Minnesota Vikings spent the last few years increasingly worried about whether or not their team would pick up and move. Who could blame them? Minnesota folks already saw the departure of the Lakers and North Stars and for a while it appeared the Vikings would be next. Instead, owner Zygi Wilf says they are the ones who kept their team in town.
The Vikings finally got approval from the state Senate and House for a brand new $975 million stadium plan last week. Governor Mark Dayton is expected to put the final stamp on it today. The Vikings will put forth nearly half of that money, with the state chipping in nearly $350 million and the city of Minneapolis $150 million. The Vikings will play where the University of Minnesota plays its games for now, with the ultimate goal of the new stadium being open for the 2016 season.
Zygi Wilf joined Paul Allen on KFAN in Minneapolis to discuss the feeling of getting the deal done, how the fans made a difference, the possibility of a retractable roof, why a retractable roof is beneficial, how the visit of Roger Goodell and Art Rooney made a difference and the team coming off a 3-13 season.
What was it like to know you’d be getting a new stadium?:
“I slept well knowing that we’re going to get a new home. And that the fans were so excited really made me excited to get going in building this stadium. It’s great.”
How much of a difference do you think it made that fans made a huge push with their legislators?:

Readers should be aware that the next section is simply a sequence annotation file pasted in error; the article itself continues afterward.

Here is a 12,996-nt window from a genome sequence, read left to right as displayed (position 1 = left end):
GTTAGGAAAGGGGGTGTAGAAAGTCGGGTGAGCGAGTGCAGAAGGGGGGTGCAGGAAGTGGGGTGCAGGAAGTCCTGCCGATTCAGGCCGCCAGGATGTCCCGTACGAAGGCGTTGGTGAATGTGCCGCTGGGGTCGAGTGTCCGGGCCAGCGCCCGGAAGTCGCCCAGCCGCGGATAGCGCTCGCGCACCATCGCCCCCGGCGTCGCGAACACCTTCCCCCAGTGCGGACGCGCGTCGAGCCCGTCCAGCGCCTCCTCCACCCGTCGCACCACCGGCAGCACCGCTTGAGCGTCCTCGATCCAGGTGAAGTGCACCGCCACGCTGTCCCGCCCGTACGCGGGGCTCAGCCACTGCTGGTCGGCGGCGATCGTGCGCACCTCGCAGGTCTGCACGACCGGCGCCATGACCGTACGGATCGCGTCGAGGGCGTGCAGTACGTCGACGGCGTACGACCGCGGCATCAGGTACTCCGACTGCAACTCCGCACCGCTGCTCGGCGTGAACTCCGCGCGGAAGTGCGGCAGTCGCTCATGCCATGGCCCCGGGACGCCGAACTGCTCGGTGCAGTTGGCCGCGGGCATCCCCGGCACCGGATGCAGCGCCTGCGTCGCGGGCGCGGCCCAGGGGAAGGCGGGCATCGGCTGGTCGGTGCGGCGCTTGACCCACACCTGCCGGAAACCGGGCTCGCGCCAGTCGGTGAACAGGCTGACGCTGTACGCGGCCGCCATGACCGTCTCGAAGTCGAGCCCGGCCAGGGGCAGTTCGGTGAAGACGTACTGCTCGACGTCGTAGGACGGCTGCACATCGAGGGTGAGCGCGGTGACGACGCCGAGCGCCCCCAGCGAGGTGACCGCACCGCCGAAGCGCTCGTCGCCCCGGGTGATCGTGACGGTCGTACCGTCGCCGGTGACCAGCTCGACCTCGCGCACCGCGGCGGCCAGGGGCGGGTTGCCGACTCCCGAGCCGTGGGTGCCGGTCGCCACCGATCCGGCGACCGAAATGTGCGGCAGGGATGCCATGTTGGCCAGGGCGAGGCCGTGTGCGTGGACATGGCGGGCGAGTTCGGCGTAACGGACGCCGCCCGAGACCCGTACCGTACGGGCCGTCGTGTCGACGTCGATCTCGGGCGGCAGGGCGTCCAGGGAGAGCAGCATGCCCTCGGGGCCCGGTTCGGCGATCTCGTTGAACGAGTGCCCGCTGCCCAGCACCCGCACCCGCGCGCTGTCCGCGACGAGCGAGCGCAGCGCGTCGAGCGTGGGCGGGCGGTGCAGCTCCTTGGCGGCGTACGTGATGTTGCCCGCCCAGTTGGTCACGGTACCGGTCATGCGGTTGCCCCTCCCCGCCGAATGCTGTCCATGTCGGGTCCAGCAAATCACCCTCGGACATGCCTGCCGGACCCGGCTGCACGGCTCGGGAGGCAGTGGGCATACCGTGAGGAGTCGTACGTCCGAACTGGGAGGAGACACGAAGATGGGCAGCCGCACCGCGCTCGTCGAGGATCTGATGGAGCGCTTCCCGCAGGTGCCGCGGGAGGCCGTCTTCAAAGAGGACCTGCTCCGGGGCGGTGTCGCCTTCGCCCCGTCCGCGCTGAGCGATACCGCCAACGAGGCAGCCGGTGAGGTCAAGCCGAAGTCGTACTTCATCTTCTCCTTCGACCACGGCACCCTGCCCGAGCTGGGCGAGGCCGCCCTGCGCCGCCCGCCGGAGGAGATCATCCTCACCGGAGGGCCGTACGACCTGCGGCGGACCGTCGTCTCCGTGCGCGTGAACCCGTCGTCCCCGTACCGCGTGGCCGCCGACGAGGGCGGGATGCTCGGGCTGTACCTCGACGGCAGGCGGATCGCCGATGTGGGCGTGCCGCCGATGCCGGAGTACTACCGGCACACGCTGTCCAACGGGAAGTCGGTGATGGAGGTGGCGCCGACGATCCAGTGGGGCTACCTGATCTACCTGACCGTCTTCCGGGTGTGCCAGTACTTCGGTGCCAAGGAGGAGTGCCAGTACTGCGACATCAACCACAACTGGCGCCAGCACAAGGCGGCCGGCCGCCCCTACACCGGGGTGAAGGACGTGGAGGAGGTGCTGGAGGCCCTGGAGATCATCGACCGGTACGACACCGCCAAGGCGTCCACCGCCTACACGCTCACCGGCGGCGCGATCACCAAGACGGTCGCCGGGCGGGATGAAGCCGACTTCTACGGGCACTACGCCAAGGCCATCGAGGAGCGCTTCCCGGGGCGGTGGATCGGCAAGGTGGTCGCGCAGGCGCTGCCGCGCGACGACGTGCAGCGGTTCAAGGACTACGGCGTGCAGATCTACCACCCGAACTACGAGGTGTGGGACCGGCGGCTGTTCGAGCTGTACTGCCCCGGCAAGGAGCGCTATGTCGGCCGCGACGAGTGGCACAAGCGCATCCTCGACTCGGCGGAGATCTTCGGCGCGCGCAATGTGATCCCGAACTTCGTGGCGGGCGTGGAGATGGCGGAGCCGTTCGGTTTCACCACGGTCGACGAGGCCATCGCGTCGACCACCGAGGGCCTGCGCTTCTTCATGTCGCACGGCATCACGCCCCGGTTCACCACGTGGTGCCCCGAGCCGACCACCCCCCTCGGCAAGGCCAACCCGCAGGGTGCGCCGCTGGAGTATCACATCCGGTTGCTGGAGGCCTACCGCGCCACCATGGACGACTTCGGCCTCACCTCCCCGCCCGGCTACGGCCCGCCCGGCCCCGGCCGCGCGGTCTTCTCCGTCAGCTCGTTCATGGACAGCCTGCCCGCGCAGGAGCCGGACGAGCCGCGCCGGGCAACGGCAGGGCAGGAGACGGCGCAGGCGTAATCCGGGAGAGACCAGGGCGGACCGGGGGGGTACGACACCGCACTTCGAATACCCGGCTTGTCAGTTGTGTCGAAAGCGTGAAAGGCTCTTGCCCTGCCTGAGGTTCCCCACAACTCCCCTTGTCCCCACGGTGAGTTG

“It was the key, the key, to getting this done. The passion of the fans coming out in support of this, holding their emotions after all these years, and when it really came down to crunch time, the passion of the fans carried us over the top. I can only thank, on behalf of the ownership, all of the fans out there. You guys were responsible for getting this done. … Without that passion, without that support that we’ve learned over the last seven years … is something that we’re excited about.”
What are you going to do about a retractable roof?:
“We’re going to look at how we’re going to fit it in. We’re going to go into the design phase right now and we’re going to see exactly how we’re going to lay this out in a way that it’ll be a first-class facility. We have some great ideas and I want it to have some sort of retractable feature in it. We’re going to see how that works out and how that plays into the entire stadium experience. We’ll have to see how that pans out.”
Outside of being able to play games outside and perhaps hosting some soccer, what’s the major benefit to having a retractable roof?:
“I can’t really say because basically during the rules of retractive, being opened and closed depending upon the weather outside and when it gets cold they’re going to have it closed anyway, so the advantage that you might have during those cold-weather days might not be as great as you have. But having the stadium here and ensuring the long-term viability of this franchise goes a long way to making sure that the players that we’re seeking for free agency or players that we draft or those who want to make Minnesota their home, knowing that the stability is here and that the legacy that the Minnesota Vikings have established … will continue, I think that’s the most important aspect of it from a competitive standpoint.”
How much was the stadium process, which has been ongoing since 2005, pick up pace when Roger Goodell and Art Rooney came in?:
“It certainly helped, but I have to say, what you said before, the passion of the fans, was really the turning point, I believe. Without that upswell of support at that critical time, we wouldn’t be here right now.”
On coming off a 3-13 season:
“We have not held back on our commitment to making sure we’re a championship-caliber team. We’ve certainly had our ups and downs, but we’re improving and we’ll get better. That will be our number one goal for not only our franchise but for all our fans, that we’re going to keep on fighting as hard as we can to be a champion.”